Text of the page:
Reports: Afghan Education Ministry Cuts Deal With Taliban

No More Attacks on Schools in Return for Curriculum Change

Reports coming out of Afghanistan today say that the Afghan Education Ministry has entered into a secret deal with the Taliban that will end attacks against government-run schools across the nation.

The reports say that the deal was in the offing in 2007 before it was vetoed by the US. After the Taliban offered the deal publicly in 2009 several local school boards jumped at the chance, and after this led to a huge drop in attacks it is now the policy nationwide.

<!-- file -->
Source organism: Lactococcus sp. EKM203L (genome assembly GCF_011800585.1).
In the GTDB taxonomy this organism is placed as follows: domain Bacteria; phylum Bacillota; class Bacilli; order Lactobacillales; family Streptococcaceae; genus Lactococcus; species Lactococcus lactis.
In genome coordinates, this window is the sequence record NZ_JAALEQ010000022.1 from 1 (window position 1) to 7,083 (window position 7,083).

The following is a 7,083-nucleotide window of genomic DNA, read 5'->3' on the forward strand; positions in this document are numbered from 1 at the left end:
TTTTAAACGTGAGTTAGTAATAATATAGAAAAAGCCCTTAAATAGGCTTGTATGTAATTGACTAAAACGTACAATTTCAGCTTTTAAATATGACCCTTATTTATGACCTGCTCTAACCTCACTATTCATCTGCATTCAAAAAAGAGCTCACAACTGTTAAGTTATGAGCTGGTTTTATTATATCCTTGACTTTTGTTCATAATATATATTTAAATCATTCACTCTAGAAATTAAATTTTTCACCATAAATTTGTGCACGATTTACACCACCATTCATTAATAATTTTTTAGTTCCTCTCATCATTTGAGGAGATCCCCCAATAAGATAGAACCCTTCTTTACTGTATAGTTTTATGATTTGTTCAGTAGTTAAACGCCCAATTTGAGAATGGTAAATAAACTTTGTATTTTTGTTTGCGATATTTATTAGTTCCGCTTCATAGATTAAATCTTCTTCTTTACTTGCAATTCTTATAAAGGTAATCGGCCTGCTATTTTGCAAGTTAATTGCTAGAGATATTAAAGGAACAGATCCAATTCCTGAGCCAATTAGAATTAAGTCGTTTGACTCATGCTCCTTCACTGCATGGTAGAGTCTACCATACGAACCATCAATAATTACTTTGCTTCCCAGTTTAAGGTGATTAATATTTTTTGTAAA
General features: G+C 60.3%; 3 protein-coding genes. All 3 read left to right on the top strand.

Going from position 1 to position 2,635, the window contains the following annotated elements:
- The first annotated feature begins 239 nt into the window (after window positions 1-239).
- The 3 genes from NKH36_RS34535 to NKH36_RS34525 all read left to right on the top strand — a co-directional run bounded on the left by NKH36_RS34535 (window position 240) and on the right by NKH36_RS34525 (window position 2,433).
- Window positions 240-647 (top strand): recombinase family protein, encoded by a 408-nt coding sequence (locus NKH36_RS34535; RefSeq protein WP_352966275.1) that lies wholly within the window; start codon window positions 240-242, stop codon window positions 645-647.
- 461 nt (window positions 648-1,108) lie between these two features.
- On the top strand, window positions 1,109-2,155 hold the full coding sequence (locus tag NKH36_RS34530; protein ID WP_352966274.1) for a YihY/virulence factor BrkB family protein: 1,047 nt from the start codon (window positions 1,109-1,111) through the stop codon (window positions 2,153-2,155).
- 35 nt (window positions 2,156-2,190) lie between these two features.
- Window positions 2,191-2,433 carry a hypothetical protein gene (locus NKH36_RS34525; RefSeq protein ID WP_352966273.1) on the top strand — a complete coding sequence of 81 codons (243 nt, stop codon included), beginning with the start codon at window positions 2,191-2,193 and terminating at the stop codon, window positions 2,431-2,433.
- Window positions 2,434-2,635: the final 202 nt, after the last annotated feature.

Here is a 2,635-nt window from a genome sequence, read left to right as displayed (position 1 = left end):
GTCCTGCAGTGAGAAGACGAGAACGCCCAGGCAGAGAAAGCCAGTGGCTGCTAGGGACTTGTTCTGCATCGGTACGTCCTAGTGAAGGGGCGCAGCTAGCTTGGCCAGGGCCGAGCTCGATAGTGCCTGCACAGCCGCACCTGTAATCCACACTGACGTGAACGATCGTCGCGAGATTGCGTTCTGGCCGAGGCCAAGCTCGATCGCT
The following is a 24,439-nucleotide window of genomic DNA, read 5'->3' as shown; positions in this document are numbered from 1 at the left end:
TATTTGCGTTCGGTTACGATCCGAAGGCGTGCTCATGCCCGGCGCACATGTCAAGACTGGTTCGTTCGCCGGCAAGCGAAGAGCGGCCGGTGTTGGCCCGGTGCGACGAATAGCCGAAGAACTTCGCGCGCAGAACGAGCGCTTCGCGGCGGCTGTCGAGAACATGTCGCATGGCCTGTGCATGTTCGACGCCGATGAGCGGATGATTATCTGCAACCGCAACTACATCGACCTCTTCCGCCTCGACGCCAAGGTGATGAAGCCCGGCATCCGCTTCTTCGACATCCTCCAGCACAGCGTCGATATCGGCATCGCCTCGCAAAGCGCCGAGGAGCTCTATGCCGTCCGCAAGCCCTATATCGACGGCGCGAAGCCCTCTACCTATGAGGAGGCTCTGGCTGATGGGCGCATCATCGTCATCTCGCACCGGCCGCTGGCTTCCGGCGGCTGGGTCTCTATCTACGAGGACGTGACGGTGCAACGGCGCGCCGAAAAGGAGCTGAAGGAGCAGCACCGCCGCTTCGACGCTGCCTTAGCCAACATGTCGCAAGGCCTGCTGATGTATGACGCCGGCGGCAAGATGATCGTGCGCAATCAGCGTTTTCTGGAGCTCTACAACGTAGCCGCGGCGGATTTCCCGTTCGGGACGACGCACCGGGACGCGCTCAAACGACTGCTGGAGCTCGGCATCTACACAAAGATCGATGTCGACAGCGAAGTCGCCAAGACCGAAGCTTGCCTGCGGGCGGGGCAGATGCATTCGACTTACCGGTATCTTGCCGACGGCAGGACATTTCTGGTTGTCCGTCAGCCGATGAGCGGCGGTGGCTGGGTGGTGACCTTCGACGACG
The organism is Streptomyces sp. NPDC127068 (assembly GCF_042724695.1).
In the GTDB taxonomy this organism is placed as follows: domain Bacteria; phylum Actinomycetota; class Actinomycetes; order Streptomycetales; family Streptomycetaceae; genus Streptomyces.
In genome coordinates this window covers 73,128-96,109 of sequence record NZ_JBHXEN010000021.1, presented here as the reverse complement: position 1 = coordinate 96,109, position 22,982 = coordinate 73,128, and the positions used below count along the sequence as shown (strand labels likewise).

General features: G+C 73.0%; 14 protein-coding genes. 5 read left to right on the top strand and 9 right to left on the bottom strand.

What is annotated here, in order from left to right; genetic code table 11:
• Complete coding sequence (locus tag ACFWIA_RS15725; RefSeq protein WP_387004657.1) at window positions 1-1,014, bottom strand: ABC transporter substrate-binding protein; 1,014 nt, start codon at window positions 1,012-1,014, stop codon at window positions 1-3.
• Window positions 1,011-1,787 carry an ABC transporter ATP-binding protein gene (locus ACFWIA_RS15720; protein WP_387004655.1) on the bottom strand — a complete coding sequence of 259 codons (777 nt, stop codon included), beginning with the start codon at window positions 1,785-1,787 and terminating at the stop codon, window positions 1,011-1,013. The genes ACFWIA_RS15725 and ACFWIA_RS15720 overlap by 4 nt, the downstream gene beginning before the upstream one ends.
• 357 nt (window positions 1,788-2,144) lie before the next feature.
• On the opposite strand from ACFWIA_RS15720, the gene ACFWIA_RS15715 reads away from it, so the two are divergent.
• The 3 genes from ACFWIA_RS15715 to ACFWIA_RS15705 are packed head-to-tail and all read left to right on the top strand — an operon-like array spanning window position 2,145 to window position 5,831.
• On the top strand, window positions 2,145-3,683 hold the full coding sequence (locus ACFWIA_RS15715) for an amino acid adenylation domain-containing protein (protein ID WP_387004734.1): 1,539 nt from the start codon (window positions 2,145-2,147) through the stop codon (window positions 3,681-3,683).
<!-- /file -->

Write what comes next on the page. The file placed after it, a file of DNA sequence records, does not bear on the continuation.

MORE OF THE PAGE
The deal has all schools in the nation using the same curriculum that mujaheddin-run schools used during the Soviet occupation, and would give the Taliban veto power over any religious teachers in the schools.

The move could work in the favor of both the Karzai government and the Taliban, proving the former can actually get a negotiation done and improving the public perception of the latter.

Author: Jason Ditz

Jason Ditz is Senior Editor for He has 20 years of experience in foreign policy research and his work has appeared in The American Conservative, Responsible Statecraft, Forbes, Toronto Star, Minneapolis Star-Tribune, Providence Journal, Washington Times, and the Detroit Free Press.